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Louisa Dumma - Moony, the storytelling projector

23 of April '20

Luiza Dumma from the Department of Industrial Forms at the Jan Matejko Academy of Fine Arts in Cracow has created a lamp-projector to help create a magical atmosphere while reading and telling fairy tales.

Moony is a lamp-projector that makes telling fairy tales to children more interesting. The project was inspired by Hans Christian Andersen 's fairy tale titled. "The Little Match Girl," in which light plays an important role:

The girl lit a new one, it burned and shone, and where the shadow fell on the wall, it became as transparent as muslin; she saw the interior of the room, where there was a table covered with a white, shiny tablecloth, set with beautiful china, and on a platter a roast goose stuffed with plums and apples was smoking deliciously.

H.C. Andersen, Fairy tales, translated by. Stefania Beylin, Jaroslaw Iwaszkiewicz, Państwowy Instytut Wydawniczy 1969, p. 356.

Projektor Moony © Luiza Dumma Projektor Moony © Luiza Dumma

The projector creates a magical atmosphere

© Luiza Dumma

promoting reading and developing imagination

The main idea of the project is to create a magical atmosphere in the room where the fairy tale is read. The use of the projector is intended to help focus attention, emotional involvement and develop imagination in the youngest listeners.

Projektor Moony © Luiza Dumma

The transparent stand allows you to change the projection account

© Luiza Dumma

analog application of smartphone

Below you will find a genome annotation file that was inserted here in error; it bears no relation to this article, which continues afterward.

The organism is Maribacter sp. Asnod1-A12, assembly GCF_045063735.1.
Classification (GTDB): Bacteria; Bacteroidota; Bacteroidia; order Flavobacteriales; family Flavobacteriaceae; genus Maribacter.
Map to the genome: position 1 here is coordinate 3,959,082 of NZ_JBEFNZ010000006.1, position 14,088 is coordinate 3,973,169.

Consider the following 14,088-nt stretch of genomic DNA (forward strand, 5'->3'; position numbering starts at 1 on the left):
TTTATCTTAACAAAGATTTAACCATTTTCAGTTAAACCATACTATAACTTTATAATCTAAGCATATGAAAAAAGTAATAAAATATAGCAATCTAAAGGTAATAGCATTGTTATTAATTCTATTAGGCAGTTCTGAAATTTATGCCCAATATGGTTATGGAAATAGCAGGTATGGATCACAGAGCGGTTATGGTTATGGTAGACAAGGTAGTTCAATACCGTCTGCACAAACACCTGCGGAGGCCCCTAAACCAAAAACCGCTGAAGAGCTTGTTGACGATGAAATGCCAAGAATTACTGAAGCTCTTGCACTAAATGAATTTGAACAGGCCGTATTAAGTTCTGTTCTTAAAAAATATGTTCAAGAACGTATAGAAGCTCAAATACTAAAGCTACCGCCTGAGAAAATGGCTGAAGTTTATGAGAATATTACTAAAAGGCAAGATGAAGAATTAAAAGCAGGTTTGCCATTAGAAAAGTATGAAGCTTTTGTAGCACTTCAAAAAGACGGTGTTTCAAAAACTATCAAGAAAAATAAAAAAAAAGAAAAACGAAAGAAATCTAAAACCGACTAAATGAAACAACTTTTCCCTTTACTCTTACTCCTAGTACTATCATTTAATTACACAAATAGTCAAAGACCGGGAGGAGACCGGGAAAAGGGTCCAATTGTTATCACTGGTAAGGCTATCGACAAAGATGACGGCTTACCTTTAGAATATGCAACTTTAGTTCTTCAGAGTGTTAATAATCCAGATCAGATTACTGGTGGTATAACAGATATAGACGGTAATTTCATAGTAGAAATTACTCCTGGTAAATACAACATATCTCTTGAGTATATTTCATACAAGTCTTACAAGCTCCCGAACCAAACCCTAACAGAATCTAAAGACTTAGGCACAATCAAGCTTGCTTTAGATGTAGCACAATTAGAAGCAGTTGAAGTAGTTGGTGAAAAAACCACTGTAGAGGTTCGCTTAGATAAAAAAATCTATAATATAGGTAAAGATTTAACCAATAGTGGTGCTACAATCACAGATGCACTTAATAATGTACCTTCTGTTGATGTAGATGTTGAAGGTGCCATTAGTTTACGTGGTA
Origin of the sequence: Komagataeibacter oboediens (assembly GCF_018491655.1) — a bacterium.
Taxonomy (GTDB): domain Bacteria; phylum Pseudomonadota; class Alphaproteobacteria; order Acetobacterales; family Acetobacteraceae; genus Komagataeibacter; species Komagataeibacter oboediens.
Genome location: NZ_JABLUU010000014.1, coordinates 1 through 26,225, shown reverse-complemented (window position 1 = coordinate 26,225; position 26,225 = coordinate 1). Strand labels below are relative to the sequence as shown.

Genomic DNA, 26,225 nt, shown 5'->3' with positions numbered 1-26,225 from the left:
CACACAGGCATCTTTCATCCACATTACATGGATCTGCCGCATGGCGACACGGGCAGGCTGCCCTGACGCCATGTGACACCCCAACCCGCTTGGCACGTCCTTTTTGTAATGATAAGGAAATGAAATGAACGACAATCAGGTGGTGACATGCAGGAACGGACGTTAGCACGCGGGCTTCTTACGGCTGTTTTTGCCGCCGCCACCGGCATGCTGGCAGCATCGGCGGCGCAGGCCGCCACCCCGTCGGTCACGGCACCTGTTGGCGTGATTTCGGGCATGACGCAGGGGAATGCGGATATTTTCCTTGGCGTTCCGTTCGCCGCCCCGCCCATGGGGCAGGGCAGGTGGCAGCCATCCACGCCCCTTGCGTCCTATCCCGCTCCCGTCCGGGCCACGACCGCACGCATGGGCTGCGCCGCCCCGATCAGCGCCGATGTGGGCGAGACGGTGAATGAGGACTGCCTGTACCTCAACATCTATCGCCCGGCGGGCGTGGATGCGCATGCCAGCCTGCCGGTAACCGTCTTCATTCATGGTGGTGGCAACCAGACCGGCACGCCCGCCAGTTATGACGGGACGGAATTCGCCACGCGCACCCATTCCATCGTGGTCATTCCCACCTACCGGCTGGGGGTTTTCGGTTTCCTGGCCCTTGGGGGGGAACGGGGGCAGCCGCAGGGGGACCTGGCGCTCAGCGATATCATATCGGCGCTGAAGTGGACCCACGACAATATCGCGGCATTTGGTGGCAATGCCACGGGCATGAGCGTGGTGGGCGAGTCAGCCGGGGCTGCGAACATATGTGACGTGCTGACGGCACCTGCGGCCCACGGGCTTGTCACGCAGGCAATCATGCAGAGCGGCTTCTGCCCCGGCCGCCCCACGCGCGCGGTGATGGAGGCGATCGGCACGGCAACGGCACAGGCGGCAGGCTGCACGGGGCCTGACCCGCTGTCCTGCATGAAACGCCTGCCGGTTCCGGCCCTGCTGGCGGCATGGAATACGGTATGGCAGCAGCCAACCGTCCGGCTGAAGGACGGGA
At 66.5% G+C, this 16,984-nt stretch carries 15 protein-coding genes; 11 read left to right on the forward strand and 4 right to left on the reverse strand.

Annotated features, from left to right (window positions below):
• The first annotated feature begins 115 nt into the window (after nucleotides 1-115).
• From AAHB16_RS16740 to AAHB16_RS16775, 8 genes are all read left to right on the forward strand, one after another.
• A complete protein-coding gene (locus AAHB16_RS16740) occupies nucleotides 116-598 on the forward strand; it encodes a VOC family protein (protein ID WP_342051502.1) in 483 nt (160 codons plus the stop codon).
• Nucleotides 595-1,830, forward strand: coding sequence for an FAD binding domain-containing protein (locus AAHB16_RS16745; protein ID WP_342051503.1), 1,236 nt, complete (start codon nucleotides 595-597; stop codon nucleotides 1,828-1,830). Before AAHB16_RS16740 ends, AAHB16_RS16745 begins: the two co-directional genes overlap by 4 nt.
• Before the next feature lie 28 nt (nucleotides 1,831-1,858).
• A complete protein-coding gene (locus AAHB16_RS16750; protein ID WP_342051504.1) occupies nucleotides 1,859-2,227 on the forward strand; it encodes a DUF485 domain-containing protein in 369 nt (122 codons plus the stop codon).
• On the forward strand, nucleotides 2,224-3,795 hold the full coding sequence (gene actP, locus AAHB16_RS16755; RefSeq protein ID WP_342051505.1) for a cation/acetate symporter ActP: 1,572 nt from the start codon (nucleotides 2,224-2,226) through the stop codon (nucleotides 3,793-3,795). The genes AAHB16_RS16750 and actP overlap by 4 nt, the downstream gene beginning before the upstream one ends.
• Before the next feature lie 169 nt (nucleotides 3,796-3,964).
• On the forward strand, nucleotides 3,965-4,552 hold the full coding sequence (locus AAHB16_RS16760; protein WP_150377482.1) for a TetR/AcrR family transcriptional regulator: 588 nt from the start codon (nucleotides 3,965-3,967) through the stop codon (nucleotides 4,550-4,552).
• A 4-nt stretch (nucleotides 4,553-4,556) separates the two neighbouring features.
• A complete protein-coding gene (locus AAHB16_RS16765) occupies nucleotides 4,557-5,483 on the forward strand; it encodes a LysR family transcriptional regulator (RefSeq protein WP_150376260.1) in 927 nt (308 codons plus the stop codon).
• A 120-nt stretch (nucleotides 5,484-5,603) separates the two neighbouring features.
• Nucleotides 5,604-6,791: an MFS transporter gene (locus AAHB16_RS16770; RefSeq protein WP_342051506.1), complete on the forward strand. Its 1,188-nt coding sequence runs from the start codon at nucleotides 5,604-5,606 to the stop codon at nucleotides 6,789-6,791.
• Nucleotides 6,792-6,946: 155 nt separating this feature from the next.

To activate the projector, the user must insert the phone into it - its flashlight is the light source. This prompts the user to disconnect from the virtual world, thus allowing the user to immerse himself in the world of dreams and play together with the child.

Projektor Moony © Luiza Dumma

Each ball is different and casts a unique shadow

© Luiza Dumma

balls with light

The projector consists of a transparent stand that allows you to change the angle of projection, a wooden canopy - into which the phone is inserted, an overlay made with papier mâché technique and four interchangeable balls with different filters. The wooden canopy was made of ash using the milling and turning method. An additional fifth filter is a sphere made using the blown glass method, which has an uneven surface so that the light refracts, creating unpredictable effects on the wall.

The project was created in the Conceptual Design Studio at the Department of Industrial Forms of the Jan Matejko Academy of Fine Arts in Cracow under the direction of Dr. Maciej Wlasnowolski.

compiled by: {tag:AuthorAiB}

illustrations courtesy of Luiza Dummy

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